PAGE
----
Baseball officially announced its new Collective Bargaining Agreement this afternoon, a five-year pact between the owners and players’ association. The deal ensures at least 21 consecutive years of labor peace, which is great for the sport. I’m not so sure we can say the same about the rest of the deal though. Many of the changes will hurt baseball, especially in the long-term.
We’ve already recapped changes to the luxury tax, Type-A and B free agents, and the elimination of the Elias rankings, but that is just the tip of the iceberg. All of the CBA news below comes courtesy of the best reporters in all of sports, our beloved baseball writers. Props specifically go out to Jeff Passan, Buster Olney, Bill Shaikin, Ken Rosenthal, and Danny Knobler. This is not a full recap, but Maury Brown has the entire CBA available. Let’s start with the most significant changes…
Draft Spending Limitations
- There is no hard slotting, but teams are given a “draft pool” by MLB that they aren’t supposed to exceed. Teams that do exceed their pool by 5% will be taxed at 75%. Spending in excess of 5-10% will result in a 75% tax and a loss of the next year’s first round pick. Spending in excess of 10-15% results in a 100% tax and and loss of first and second round picks. Spending in excess of 15% results in a 100% tax and the loss of two first round picks. That’s harsh.
- Something called the “Competitive Balance Lottery” gives extra picks to the small-market and low-revenue clubs. Six draft picks immediately after the first round will be given to the ten teams with the ten lowest revenues via a lottery system. A team’s odds of winning the lottery will be based on its winning percentage the prior season. There will be another lottery with six additional picks after the second round for the clubs that miss out on the first set of picks. These Competitive Balance Lottery picks can be traded, but other picks can not.
- If a player drafted in the tenth round or later signs for $100k or more, the extra money counts against the team’s draft pool. I’m not entirely sure what that means, but I think it means you can sign a player drafted in the tenth round or later for $100k and it will not count against your pool. Don’t quote me on that.
- The draft signing deadline has been moved up from August 15th to sometime between July 12-18th, depending on the All-Star Game. The college coaches will appreciate this.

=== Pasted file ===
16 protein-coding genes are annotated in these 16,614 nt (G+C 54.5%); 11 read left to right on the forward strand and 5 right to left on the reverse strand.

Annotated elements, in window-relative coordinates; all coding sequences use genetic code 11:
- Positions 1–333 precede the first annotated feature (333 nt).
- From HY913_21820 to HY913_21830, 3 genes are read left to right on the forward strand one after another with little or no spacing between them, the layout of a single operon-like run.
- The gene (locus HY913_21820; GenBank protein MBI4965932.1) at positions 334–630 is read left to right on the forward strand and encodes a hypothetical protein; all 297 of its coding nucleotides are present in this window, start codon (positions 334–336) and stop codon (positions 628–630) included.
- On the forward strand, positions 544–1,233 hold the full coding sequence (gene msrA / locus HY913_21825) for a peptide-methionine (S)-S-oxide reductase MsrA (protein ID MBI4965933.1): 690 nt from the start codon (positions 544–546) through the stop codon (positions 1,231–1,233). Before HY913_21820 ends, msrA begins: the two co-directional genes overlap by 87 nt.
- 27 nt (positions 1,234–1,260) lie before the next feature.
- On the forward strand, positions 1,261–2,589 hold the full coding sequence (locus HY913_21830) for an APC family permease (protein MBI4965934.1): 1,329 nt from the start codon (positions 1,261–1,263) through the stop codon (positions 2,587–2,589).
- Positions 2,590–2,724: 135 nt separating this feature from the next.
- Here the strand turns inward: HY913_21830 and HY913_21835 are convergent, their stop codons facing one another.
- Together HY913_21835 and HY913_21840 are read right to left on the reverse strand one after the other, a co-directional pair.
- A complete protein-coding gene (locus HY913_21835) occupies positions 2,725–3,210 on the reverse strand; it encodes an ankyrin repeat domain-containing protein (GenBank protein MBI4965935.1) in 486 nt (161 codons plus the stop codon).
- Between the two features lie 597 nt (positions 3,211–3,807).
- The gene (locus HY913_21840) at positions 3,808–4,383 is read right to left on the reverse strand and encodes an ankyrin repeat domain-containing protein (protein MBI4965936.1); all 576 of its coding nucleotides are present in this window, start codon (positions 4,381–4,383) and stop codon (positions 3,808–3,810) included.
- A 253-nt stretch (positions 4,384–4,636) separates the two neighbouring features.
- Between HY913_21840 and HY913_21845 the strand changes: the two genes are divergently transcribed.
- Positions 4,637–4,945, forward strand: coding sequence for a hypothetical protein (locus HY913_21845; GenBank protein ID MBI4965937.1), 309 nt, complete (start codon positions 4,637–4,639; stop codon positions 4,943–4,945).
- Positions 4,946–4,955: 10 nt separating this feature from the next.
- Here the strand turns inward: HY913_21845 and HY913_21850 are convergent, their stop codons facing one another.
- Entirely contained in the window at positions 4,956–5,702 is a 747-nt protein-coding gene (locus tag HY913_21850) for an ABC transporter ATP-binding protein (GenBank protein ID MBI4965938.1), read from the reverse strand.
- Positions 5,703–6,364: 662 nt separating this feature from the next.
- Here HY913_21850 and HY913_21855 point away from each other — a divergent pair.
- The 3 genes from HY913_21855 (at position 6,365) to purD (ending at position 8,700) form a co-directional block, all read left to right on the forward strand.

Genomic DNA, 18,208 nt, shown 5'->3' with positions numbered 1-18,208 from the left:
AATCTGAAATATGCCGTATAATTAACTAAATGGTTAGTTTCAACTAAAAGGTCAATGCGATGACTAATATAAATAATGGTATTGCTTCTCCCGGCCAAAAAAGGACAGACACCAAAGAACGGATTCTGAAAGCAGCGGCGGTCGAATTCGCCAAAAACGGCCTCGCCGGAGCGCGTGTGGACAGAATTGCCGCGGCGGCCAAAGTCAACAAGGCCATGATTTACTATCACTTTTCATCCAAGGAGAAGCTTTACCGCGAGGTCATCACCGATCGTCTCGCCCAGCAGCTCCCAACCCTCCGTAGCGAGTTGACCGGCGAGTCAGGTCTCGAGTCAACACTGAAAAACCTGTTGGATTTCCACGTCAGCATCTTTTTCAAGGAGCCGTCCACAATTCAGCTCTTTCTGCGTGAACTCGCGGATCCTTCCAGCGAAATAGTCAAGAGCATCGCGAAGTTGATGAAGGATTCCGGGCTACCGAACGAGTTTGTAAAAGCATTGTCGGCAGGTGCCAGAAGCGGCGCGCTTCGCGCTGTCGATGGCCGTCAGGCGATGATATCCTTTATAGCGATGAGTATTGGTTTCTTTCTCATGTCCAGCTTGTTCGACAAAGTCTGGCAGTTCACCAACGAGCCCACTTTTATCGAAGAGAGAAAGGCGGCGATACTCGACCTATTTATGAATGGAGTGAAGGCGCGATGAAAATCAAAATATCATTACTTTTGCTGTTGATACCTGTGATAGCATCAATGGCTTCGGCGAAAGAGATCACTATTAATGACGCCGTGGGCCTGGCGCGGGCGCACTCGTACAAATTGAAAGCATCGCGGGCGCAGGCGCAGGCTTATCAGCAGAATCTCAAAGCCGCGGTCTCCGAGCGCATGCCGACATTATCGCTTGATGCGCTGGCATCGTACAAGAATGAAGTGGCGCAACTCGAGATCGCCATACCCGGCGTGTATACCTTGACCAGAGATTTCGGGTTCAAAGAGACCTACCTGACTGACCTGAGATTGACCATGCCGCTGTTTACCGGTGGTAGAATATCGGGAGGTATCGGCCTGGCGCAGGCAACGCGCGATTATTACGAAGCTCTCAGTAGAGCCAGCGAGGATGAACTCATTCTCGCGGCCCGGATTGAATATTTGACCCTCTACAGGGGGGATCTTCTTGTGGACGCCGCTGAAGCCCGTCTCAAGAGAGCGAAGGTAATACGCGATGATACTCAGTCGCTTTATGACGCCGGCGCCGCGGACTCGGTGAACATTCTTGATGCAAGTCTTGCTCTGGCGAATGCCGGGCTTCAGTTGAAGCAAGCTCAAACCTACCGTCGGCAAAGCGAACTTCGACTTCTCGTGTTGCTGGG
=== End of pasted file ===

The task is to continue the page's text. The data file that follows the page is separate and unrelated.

- Drafted players can only sign minor league contracts now, and the top 200 prospects will be subject to mandatory drug testing.
International Spending Limitations
- Each team will be allowed to spend $2.9M on amateur free agents this year, or a hundred grand less than the Yankees gave Gary Sanchez in 2009. Starting next winter, the worst teams will be allowed to spend ~$5M while the best teams get to spend ~$1.8M.
- Starting in 2013-2014, teams will be able to trade their international spending cap space, thought clubs will only be able to acquire an additional 50% of their cap. So if the Yankees are limited to a $3M cap, they can only trade for an additional $1.5M.
- Players under 23 years old and with less than years of professional baseball experience will be considered amateurs and count against the spending cap. That means guys like Yoenis Cespedes and Japanese veterans will be treated as a true free agents. Japanese players run through the posting system will not count against the cap.
- Players must register with MLB’s scouting bureau in order to be eligible to sign. That should cut down on the number of age and identity fraud cases. The top 100 prospects will be subject to drug testing.
- A worldwide baseball draft is a “significant possibility” by 2014, and there are incentives in place for both sides to negotiate terms in the future.
Long story short, the MLBPA sold out its future members for the sake of its current members. The draft and international spending limitations are severe and will drive young talent away from the game, and you’ll see legitimate two-sport guys like Zach Lee and Bubba Starling be pushed to college by the spending restrictions. Teams also have little incentive to run a baseball academy in Latin America now. We’ll see the real impact of these changes in five or ten years, when there’s a sudden lack of young talent and barely enough real athletes to play the middle infield. Anyway, here is the lest of the CBA news…
Draft Compensation Changes